Weber to lead Cancer
Weber was named the new director of the U.Va.
Cancer Center last month. He is currently a professor of microbiology
and the Weaver Professor of Oncology at U.Va.
are very pleased that Michael Weber has agreed to lead the University
of Virginia Cancer Center. He is one of the nation's most outstanding
cancer researchers. Our shared goal is to take the Cancer Center
to the top five in the United States, and he is just the person
to get us there," said Dr. Robert M. Carey, dean of the School
former director, Dr. Charles E. "Snuffy" Myers Jr.,
stepped down to pursue research toward a cure for prostate cancer,
which he was diagnosed with in February 1999. It is currently
joined the faculty in 1983. As the associate director for development
since 1987 and associate director for laboratory research since
1990, Weber has already had significant roles at the Cancer Center.
"This is an historic moment in cancer research. The knowledge
about cancer cells and genes gained over the past 10 years, combined
with the completion of the human genome project, means that for
the first time there is realistic hope that cancer can be defeated,"
Weber said. "I believe the University of Virginia Cancer
Center can play a major role in accelerating the discovery of
new knowledge and the translation of that knowledge into treatments,
diagnostics and preventives that will improve the lives of people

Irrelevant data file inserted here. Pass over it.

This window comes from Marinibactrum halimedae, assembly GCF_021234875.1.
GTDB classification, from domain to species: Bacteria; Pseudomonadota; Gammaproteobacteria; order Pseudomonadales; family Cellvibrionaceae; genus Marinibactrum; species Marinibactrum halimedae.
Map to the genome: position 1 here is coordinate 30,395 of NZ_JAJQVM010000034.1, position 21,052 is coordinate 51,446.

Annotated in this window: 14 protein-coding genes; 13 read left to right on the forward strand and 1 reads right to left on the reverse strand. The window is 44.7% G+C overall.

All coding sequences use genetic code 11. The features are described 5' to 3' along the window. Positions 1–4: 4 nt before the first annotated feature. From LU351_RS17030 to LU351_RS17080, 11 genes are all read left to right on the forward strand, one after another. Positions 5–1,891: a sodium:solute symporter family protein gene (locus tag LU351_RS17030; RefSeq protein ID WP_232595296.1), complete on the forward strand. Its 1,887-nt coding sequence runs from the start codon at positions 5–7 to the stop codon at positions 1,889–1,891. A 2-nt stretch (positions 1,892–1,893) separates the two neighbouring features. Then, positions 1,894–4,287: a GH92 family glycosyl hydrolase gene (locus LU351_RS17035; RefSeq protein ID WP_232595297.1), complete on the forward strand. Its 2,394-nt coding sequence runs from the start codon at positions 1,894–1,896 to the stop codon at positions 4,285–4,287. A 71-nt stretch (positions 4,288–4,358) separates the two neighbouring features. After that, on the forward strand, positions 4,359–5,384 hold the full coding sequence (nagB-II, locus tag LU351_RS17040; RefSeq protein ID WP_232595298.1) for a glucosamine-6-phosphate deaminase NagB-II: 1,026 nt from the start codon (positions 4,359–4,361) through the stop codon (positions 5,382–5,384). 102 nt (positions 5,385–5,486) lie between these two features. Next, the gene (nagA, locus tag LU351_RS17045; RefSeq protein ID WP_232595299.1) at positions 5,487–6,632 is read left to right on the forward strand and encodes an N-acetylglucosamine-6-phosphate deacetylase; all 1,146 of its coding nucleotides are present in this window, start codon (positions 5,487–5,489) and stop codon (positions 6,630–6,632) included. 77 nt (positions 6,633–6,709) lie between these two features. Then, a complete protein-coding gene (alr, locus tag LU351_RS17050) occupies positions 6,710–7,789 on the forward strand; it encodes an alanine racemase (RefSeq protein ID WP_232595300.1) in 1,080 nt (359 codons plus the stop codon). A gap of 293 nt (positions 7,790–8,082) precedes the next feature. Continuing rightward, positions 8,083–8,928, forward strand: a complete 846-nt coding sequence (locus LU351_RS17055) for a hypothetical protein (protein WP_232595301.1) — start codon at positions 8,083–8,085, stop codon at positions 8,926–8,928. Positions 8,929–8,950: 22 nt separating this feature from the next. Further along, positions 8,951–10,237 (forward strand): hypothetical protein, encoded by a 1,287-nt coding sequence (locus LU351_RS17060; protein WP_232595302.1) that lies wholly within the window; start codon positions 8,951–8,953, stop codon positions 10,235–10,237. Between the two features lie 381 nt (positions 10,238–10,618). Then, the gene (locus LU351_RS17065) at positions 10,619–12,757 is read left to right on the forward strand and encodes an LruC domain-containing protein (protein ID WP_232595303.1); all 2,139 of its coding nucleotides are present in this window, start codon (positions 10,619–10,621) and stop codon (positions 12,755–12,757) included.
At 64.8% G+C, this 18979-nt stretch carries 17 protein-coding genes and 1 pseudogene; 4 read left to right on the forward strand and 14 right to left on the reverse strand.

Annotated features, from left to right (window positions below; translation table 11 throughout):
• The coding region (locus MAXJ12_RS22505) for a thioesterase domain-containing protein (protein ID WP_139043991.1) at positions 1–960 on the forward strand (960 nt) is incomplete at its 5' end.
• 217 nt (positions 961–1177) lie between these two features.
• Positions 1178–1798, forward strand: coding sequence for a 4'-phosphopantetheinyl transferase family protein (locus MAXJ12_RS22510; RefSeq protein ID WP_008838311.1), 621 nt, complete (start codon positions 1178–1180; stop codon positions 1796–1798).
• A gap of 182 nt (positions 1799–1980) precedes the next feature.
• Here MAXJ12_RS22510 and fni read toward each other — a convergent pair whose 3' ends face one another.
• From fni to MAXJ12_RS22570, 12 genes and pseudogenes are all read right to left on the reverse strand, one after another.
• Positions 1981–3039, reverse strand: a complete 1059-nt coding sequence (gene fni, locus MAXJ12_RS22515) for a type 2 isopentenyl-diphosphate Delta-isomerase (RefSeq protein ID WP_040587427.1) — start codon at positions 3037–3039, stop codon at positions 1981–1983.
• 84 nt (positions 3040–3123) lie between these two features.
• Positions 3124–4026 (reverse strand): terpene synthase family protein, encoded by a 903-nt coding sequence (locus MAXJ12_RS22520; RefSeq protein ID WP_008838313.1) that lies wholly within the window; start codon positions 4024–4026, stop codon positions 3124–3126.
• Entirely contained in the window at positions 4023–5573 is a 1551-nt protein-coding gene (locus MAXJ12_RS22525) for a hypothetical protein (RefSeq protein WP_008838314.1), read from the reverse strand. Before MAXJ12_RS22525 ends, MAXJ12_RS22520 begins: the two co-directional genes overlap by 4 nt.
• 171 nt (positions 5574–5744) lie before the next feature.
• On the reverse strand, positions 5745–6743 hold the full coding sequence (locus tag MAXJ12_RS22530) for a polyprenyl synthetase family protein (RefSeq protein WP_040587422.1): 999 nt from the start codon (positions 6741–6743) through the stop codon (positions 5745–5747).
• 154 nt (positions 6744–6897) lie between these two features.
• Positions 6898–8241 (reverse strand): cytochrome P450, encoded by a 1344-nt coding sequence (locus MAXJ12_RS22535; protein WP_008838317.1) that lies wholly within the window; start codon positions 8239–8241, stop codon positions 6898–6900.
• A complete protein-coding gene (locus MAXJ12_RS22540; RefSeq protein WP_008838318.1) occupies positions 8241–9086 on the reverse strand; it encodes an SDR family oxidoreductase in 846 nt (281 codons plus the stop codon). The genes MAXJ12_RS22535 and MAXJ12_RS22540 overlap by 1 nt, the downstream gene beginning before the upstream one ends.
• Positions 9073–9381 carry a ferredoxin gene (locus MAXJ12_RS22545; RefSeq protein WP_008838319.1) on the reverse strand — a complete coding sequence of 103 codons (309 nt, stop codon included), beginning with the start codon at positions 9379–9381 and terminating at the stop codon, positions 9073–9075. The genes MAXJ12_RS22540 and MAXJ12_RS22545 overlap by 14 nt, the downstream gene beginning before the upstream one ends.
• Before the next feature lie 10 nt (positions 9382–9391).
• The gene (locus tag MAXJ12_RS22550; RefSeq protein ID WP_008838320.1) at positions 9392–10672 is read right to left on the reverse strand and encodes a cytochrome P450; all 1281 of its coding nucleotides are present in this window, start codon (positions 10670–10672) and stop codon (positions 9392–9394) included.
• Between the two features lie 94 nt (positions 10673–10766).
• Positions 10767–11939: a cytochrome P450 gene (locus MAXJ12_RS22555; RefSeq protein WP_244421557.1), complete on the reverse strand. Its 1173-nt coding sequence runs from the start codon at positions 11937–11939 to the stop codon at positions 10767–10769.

in Virginia and throughout the nation."
research centers on understanding how the process called signal
transduction controls cancer cell growth and development. His
lab focuses on prostate cancer and currently has four grants from
the National Institutes of Health and one from CaPCURE to support
this work. Founder of the Molecular Medicine Graduate Program,
Weber is a reviewer for several scientific publications and has
been the editor of the journal Molecular and Cellular Biology.
He chairs the Scientific Advisory Board for Argonex, a Charlottesville-based
biotechnology company, and serves on the New York-based Upstate
Biotechnology's Scientific Advisory Board.
earned a B.S. from Haverford College and a Ph.D. in cell biology
from the University of California at San Diego. He completed postdoctoral
work in tumor virology at the University of California-Berkley,
was a Dernham Postdoctoral Fellow of the American Cancer Society
and received a MERIT award from the National Cancer Institute.